Thomson Reuters Foundation, trust.org (TRF)
There is no economic loss data for 63 percent of the disasters recorded over the last 20 years
By Mami Mizutori, UN Secretary-General’s Special Representative for Disaster Risk Reduction and the head of the UN Office for Disaster Risk Reduction.
“It’s the economic loss, stupid!”
I would never actually say that to anyone - I am far too reserved. But sometimes I feel it should be shouted from the rooftops in order to attract attention when we are trying to convince governments - and ministries of finance and economic planning, in particular - of the need to develop a greater understanding of how much of a drain extreme weather events really are on a national economy.
Some argue that we cannot afford to reduce greenhouse gas emissions because of the economic impact it would have. But we need to hear more about the other side of the story and the toll that climate change is already taking on the national and local economies of both developing and developed countries.
We human-beings are all by nature given to short term thinking - and the only way to reverse this might be to do a better job of capturing the economic-loss data from extreme weather events.
The World Bank tells us that disasters annually cost the global economy about $520 billion, and this is the most damning figure I have come across so far. But the truth is that no one really knows with precision the extent of the direct losses suffered by national economies.
Why? Because we simply are not doing a good job of measuring those losses, particularly if they are not insured.
The UN Office for Disaster Risk Reduction recently published a review of available economic loss-related data caused by disasters, in collaboration with the Centre for Research on the Epidemiology of Disasters at the University of Louvain, based on their data for over 7,000 major disasters recorded in the past 20 years.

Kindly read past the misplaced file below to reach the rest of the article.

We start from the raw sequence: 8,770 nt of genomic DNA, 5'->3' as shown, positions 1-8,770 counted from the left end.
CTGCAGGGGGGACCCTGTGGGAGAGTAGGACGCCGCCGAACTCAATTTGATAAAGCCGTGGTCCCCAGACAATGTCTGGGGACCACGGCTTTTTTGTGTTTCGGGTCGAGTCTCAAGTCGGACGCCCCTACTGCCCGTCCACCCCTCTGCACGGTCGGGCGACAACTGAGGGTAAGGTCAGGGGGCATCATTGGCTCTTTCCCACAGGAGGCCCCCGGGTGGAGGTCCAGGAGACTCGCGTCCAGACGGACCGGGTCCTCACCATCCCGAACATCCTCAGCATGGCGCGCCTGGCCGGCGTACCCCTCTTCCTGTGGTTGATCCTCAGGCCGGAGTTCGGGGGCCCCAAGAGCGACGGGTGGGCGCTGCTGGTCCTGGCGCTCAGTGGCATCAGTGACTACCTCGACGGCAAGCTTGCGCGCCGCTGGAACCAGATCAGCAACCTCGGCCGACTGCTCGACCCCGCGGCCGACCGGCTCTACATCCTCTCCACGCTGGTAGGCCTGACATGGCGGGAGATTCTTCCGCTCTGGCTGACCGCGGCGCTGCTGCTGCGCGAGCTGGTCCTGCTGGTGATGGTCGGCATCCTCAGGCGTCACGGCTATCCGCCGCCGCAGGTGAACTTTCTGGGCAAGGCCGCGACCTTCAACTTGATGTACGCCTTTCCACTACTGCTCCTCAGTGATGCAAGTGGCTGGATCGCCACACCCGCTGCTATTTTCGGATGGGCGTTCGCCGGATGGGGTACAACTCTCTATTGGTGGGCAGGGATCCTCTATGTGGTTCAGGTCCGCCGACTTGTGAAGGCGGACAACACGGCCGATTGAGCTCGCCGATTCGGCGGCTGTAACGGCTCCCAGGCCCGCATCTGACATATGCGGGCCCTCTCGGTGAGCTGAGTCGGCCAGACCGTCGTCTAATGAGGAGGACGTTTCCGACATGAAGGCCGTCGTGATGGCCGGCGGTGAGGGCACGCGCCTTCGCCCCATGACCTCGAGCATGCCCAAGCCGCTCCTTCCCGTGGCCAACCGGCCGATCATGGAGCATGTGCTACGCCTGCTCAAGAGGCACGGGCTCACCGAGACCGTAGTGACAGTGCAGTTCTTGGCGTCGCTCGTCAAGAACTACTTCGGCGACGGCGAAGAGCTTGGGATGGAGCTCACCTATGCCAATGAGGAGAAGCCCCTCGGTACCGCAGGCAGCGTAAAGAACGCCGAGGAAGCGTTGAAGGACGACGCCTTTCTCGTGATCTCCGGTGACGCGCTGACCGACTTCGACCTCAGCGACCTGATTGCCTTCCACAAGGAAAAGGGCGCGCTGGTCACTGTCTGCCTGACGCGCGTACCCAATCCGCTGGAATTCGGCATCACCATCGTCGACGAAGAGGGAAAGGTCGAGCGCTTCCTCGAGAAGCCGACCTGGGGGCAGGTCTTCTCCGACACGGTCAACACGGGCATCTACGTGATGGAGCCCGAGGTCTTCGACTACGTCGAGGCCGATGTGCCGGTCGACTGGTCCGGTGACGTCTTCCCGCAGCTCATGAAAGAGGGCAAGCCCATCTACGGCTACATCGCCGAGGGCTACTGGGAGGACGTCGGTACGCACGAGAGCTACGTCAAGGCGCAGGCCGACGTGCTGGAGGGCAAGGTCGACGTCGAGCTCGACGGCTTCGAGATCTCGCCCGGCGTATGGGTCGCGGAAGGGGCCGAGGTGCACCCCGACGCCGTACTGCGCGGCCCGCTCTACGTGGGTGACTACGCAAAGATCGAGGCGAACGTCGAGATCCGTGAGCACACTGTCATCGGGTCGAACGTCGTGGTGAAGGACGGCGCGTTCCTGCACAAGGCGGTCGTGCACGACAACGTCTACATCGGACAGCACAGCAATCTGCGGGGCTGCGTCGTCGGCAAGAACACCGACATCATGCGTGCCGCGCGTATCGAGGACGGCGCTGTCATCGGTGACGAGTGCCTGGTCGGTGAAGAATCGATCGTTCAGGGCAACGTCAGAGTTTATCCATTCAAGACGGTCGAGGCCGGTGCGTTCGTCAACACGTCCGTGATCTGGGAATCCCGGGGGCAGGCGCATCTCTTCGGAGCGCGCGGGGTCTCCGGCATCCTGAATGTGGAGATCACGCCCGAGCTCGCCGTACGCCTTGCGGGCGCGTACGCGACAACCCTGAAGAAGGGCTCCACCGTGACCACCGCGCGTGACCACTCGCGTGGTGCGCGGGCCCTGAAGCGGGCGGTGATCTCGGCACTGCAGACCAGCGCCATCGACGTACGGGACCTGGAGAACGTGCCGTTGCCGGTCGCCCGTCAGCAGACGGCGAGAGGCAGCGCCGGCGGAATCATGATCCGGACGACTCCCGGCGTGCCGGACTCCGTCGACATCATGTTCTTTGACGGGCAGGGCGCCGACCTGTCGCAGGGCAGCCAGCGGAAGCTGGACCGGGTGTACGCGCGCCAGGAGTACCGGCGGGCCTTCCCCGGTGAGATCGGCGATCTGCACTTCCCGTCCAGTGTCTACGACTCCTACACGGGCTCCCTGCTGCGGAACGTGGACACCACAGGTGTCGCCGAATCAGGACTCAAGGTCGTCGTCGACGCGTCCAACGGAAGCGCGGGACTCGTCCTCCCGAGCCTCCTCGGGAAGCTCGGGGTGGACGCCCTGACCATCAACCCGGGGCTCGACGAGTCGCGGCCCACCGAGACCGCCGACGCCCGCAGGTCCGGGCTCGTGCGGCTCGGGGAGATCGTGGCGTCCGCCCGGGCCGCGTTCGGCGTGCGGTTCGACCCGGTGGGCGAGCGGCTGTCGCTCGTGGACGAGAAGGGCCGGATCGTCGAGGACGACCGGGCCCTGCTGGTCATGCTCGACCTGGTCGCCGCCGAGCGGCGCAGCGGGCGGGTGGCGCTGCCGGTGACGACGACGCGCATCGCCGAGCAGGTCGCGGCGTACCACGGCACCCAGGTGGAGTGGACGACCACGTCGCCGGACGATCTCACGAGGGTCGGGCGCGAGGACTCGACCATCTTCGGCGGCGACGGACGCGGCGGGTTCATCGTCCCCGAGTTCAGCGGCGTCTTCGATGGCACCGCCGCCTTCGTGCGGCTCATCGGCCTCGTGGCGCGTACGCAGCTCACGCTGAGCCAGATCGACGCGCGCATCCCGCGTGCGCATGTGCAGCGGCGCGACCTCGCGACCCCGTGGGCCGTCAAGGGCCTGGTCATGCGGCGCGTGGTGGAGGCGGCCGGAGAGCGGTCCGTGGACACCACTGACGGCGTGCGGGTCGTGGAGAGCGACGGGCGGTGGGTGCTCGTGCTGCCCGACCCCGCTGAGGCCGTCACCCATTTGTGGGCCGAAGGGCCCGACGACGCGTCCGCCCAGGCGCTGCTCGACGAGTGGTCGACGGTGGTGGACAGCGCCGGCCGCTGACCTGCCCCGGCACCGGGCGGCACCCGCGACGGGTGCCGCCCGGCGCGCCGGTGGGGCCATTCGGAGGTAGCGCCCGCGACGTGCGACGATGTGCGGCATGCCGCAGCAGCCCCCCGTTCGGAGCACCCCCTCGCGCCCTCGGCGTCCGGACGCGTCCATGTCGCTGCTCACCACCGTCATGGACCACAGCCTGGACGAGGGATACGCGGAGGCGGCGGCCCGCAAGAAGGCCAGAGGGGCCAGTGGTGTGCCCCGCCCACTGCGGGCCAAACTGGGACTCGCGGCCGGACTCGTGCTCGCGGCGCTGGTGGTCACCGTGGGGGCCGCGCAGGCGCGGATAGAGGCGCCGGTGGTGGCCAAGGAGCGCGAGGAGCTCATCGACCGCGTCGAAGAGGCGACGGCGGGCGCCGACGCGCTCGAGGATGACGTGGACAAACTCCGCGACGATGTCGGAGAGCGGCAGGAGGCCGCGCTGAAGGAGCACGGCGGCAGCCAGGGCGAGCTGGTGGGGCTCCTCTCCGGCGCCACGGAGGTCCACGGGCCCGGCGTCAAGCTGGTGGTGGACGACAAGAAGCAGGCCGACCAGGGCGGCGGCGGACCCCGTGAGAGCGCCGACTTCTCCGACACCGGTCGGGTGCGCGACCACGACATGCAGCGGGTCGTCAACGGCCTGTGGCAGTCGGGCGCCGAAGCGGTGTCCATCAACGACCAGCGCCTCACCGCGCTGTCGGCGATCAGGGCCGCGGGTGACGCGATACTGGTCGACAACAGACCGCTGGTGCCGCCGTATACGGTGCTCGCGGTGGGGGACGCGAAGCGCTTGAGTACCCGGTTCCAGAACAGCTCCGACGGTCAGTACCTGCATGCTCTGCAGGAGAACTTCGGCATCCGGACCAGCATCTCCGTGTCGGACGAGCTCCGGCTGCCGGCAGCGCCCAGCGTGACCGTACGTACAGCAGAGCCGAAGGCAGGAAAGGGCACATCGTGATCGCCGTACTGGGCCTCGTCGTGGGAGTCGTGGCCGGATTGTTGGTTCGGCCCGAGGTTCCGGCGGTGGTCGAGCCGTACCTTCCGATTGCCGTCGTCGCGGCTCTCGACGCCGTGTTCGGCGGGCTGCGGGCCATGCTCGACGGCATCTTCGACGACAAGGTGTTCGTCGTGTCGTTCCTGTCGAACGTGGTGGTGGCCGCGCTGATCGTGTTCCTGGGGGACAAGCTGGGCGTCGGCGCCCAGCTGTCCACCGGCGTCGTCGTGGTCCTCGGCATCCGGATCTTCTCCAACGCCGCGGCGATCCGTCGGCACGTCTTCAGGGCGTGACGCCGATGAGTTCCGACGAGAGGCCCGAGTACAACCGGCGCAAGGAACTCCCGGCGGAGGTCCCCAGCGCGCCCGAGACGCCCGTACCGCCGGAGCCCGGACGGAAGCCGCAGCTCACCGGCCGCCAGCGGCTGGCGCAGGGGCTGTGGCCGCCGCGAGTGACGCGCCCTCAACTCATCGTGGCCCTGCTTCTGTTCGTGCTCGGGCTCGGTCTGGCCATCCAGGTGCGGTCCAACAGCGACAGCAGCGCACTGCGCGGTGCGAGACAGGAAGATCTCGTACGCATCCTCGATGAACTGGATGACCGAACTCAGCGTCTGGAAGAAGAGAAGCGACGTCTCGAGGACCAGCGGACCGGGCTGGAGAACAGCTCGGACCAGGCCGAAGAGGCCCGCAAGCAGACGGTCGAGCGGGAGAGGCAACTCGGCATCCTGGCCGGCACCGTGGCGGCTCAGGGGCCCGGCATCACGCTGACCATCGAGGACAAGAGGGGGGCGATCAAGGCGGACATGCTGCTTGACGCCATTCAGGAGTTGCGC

We found that the number of weather and climate related disasters had doubled over the last two decades, accounting for 90 percent of all major disasters.
We also found that these climate-related events now account for 77 percent of $3 trillion in recorded losses for both climate-related and geophysical events such as earthquakes.
However, the most surprising figure of all is that there is no economic loss data for 63 percent of the disasters recorded over the last 20 years.
When it comes to low-income countries, no economic loss data is available for nearly 87 percent of disasters.
And yet we know the same low-income countries that contribute the least to climate change are suffering the most in terms of lives lost, people displaced, and damage to infrastructure and food security.
Capturing economic loss data serves at least two functions if we want to create a resilient world, one fit to cope with the upward curve of global warming.
First, it will hopefully motivate finance ministers to focus on the need to factor risk information into investment decisions around critical infrastructure. The most expensive in this category is the hospital, school or public utility that fails in a storm or a flood.
Second, good economic data can drive planning at the national and local level to ensure that strategies for reducing disaster risk are inclusive of climate change adaptation and provide clear guidance on how to avoid creating new risk.
Good accounting of your disaster losses is part of good governance. Efforts to eradicate poverty at national and local level will only succeed if the poor and vulnerable are protected from future losses.
Economic losses are key to measuring the success or failure of the overall 2030 Agenda for Sustainable Development including the Sustainable Development Goals, the Paris Agreement and the global plan for reducing disaster losses, the Sendai Framework for Disaster Risk Reduction.
What is not measured, quickly becomes invisible. What is invisible is lost. And what is lost, cannot be acted on or remedied.
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